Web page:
By now, you’ve probably read Meghan Cox Gurdon’s Wall Street Journal article “Darkness Too Visible,” which criticizes the availability of dark-themed YA novels. Needless to say, this has created quite a buzz in the book blog world, with a great deal of debate on both sides.
My own opinion is that Megan Cox Gurdon is doing exactly what she is supposed to do as a reviewer–she’s giving her personal opinions of books. If reviewers don’t give their opinions, there is absolutely no point in reading book reviews.
On the other hand, censorship is bullshit. Part of the reason why kids are seeking dark YA novels is to contextualize issues that they are already dealing with in their own lives. While criticizing the availability of dark novels, we are doing nothing to create a real dialogue with kids about the very dark issues that they face on a daily basis. If kids can’t have that kind of discussion with adults, they’re going to get it from books. It’s kind of like how a lot of young GLBT teens seek out novels about others in their position to help them deal with the hardships that they face.
I found it interesting that Sherman Alexie was one of the authors quoted in the article. His novels deal with the problems of life on modern Indian reservations–problems such as alcoholism, rape, and rampant crime. His novels aren’t an exaggeration; they both draw attention to and mirror some very real problems.
Parents’ concern over what their children are reading should be listened to, but should be used to create a dialogue, not to censor children. I think that when we look at the popularity of YA novels, we’re forgetting a few things, first and foremost being that kids are actually reading. Yay! Secondly, a lot of the responses that I’ve read to this article seem to be lumping all YA novels into a giant pot and saying that all YA novels are trash. It’s not like that, and there is a huge variety of YA available. For people looking for YA fantasy that is well-written and not about weird sparkly vampires, check out anything by Robin McKinley, or the Abhorsen trilogy by Garth Nix, or “Crown Duel” by Sherwood Smith, or anything by Phillip Pullman. There are so many good YA books out there. Everyone has different tastes, and not all teenagers are reading about people cutting themselves. Many of them would make fun of such books for being too emo anyway.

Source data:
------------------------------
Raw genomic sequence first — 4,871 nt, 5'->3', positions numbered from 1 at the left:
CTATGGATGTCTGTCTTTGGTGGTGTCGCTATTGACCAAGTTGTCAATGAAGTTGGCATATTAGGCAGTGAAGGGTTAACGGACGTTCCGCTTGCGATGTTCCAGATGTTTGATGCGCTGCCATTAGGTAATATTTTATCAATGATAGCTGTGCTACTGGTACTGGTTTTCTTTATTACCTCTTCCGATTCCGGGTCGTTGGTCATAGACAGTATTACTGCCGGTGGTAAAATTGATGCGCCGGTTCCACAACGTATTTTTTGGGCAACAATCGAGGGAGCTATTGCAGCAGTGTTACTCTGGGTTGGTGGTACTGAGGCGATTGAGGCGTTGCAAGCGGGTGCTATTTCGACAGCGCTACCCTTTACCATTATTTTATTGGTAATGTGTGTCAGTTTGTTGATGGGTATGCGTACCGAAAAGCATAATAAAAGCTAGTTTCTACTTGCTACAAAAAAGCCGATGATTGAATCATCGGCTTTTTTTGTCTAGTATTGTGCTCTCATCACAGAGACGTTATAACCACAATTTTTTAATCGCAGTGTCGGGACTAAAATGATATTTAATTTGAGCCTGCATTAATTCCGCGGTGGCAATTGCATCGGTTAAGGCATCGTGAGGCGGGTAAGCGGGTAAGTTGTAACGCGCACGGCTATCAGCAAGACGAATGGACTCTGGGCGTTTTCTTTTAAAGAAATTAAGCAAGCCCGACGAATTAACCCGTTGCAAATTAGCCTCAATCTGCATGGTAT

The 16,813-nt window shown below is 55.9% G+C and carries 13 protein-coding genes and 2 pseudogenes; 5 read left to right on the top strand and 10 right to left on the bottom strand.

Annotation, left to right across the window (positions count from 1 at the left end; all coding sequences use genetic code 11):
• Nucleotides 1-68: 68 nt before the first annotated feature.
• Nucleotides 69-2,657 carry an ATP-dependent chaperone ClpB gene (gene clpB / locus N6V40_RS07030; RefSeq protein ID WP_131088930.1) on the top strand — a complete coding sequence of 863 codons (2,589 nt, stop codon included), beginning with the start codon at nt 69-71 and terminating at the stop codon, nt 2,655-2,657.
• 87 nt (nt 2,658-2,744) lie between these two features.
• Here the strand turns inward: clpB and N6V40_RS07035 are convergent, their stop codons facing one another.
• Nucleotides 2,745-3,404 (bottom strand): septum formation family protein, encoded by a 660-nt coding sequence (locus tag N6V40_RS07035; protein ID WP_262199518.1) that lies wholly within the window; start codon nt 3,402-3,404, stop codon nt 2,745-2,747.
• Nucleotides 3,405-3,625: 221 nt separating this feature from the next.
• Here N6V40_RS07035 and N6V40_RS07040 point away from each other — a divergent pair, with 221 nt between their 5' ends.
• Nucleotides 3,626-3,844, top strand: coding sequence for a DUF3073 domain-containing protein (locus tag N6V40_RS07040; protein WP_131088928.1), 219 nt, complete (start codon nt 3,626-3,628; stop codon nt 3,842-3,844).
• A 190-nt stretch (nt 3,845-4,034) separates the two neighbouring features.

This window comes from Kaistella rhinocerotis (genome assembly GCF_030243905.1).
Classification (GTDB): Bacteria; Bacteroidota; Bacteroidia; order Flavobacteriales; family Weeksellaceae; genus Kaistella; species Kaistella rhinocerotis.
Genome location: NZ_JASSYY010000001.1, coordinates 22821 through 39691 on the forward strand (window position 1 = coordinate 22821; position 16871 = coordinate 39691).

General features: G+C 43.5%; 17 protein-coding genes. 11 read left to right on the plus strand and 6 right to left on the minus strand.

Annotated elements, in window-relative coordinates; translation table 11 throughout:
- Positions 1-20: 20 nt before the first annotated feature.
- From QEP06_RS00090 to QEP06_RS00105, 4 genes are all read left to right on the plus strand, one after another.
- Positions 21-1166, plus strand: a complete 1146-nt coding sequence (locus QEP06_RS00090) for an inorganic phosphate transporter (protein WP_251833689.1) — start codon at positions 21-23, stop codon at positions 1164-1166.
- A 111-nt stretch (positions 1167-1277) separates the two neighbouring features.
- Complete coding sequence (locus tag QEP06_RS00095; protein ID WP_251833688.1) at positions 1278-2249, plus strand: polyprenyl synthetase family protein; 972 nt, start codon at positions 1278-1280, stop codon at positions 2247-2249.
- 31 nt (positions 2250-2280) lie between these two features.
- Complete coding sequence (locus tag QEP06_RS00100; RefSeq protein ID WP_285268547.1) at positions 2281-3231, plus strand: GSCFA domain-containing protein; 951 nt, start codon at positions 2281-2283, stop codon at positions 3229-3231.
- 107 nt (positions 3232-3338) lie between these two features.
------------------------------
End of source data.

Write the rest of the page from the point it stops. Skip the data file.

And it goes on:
Nobody’s pushing these books on kids; kids are choosing to read them. I remember when teachers tried to censor Anne Rice novels when I was in high school. Something about “The gay vampire knelt before Jesus” wasn’t considered appropriate for Catholic high school students in their formative years. I can attest that because the novels weren’t technically permitted, even more people read them. When I studied abroad in Russia, my host mom told me how Oscar Wilde used to be banned in the Soviet Union, so of course everyone who was anyone read it. Declaring certain types of books to be evil isn’t going to preserve the innocence of the youth; that’s already long gone. Instead, talk to the kids. You’d be surprised how much they know and are capable of understanding.
Edit: Here’s a link to another blogger’s excellent take on why kids should be reading dark novels. This is our revolution, baby #YASaves by Erin Brambilla. It was quite refreshing.